Ed's Letter

October 2014

 

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What’s in a number?

Jude Barback

There’s a billboard near my home that advertises The University of Auckland as “New Zealand’s world-ranked university”. It has always struck me as a slightly odd selling point.

Auckland University was 92nd in this year’s QS rankings and 175th in the Times Higher Education (THE) rankings. It ranked 201-300 in the 2014 Academic Ranking of World Universities (ARWU) or ‘Shanghai Ranking’ as it is more commonly known.

How can it be in the top 100 by one organisation’s reckoning, top 200 by another’s, and top 300 by a third? Which one counts? Which one matters?

Every year, when world university rankings are released, I am reminded of why they annoy me somewhat.

A ranking system will allocate an institution its position on the league table, based on certain criteria. A few weeks later, a rival ranking system will give a completely different result.

It isn’t surprising that universities achieve such different rankings; the systems measure universities in a variety of ways, based on a variety of factors. The QS rankings are based on information derived from surveys around research, teaching, employability and international outlook; the THE places emphasis on teaching quality; and Shanghai focuses on the standard of research.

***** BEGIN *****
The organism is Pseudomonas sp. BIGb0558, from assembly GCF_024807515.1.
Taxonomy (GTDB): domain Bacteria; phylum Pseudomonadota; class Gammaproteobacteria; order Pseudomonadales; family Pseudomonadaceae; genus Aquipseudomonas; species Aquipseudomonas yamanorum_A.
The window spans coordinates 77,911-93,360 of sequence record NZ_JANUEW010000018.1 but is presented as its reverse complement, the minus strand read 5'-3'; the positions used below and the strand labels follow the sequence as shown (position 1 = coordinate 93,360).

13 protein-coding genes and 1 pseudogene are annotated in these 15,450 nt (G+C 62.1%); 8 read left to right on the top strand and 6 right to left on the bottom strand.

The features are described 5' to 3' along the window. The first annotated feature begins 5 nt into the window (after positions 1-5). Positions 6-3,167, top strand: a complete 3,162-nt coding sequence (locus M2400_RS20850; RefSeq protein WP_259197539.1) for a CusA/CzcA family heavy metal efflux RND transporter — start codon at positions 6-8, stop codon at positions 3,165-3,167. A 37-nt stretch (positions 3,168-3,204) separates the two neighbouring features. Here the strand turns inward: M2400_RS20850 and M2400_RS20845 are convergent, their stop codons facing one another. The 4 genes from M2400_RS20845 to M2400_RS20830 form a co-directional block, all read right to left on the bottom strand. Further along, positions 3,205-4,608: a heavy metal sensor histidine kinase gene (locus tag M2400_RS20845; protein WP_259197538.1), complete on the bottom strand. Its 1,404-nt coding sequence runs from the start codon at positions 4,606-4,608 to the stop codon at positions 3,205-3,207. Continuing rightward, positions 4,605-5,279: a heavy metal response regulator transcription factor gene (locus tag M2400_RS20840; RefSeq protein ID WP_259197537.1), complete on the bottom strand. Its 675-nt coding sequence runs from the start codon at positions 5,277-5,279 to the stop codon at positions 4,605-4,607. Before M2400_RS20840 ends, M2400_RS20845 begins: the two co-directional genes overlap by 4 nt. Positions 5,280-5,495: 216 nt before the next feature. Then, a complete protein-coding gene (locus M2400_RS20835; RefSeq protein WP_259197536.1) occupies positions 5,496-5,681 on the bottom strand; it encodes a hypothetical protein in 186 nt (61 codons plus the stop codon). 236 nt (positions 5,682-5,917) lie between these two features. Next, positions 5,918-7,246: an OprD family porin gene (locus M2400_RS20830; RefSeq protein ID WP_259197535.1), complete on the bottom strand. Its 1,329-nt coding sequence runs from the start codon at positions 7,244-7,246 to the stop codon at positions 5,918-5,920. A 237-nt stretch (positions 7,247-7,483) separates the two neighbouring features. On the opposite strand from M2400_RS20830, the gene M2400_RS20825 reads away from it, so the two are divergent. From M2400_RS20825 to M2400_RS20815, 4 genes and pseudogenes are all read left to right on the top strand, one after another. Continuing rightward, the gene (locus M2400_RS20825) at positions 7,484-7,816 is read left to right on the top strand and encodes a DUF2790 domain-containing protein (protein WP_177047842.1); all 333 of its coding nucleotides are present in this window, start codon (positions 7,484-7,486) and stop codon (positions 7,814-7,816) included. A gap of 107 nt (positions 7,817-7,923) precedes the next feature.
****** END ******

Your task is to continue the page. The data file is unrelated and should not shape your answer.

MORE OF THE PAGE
With so much variation, why do we get so hung up on the rankings? Do they really matter?

It would appear they do. The rankings have a bearing on various scholarship and grant programmes around the world, including in Brazil, India, Denmark, the Netherlands, and Russia – to name a few. They’re a motivator for universities to keep improving their positions.

In recent years, New Zealand universities have begun to slide down the rankings, for which many blame the Government; we need more funding in order to stay up in the rankings, the argument goes. Certainly, there does appear to be more emphasis from Government on achieving efficiencies and finding creative new delivery models than on increasing public investment.

But even if this were to change, there is only so much that is in our control. East Asia is pouring money into tertiary education, and new universities are emerging year on year, posing new competition.

While the rankings do bear significance – and what’s more, they’re here to stay – New Zealand institutions need to keep focused on their own games, on delivering the best education they can, rather than focusing their efforts on meeting a diverse range of international criteria.

A number on a league table does not accurately reflect the depth of student experience, research output and quality teaching that occurs in a university.

Jude Barback, Editor
editor@educationreview.co.nz


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